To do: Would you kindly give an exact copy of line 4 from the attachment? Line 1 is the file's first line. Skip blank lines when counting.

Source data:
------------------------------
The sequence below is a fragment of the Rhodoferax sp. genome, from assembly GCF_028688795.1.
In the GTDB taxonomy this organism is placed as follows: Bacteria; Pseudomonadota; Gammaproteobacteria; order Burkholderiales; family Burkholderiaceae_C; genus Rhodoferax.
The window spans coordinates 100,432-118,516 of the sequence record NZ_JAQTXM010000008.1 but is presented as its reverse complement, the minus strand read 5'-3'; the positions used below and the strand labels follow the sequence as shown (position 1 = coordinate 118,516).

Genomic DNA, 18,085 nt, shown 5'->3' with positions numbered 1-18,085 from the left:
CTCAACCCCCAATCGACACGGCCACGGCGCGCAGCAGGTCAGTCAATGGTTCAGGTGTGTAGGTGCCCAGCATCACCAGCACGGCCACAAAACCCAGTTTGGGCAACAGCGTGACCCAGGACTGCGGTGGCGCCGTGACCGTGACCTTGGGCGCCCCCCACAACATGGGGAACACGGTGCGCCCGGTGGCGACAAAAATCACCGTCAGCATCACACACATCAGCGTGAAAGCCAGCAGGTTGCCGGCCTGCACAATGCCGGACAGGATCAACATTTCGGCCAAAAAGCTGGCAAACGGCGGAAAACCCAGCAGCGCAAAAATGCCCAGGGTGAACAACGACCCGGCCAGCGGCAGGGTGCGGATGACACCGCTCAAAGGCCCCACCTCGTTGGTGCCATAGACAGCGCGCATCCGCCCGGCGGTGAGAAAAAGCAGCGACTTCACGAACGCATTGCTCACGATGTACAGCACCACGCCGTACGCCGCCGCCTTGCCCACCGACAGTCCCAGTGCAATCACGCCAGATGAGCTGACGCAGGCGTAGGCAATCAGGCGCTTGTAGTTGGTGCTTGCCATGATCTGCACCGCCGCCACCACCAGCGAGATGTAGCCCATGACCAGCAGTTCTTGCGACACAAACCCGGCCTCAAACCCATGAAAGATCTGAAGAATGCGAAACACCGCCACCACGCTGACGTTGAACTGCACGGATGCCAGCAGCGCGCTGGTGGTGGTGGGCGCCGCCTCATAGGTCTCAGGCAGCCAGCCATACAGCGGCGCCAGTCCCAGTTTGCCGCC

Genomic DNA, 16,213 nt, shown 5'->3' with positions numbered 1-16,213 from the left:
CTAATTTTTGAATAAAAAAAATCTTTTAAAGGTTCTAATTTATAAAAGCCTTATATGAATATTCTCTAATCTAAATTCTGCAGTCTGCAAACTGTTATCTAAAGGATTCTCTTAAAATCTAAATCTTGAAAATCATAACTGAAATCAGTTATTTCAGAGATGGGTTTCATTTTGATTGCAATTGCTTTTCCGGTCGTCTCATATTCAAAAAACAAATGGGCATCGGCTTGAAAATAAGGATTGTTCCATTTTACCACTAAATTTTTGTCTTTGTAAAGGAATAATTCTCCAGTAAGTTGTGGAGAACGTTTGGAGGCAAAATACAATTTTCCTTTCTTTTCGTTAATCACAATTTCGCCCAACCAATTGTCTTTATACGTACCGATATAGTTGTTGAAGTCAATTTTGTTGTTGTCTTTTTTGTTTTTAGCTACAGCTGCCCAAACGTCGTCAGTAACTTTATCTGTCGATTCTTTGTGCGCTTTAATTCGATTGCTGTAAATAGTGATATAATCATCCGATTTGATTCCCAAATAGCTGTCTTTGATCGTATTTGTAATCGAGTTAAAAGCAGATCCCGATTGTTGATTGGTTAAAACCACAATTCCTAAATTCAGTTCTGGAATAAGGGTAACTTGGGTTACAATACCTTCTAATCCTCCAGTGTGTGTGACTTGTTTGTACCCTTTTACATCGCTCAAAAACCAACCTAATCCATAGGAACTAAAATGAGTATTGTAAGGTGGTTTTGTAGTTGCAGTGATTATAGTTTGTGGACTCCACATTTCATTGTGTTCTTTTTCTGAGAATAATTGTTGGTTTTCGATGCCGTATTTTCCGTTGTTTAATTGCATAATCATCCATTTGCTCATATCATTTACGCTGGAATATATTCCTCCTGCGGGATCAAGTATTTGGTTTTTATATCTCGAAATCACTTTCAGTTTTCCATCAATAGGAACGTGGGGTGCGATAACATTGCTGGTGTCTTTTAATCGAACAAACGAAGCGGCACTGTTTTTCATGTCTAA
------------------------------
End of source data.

Genomic DNA, 18,085 nt, shown 5'->3' with positions numbered 1-18,085 from the left: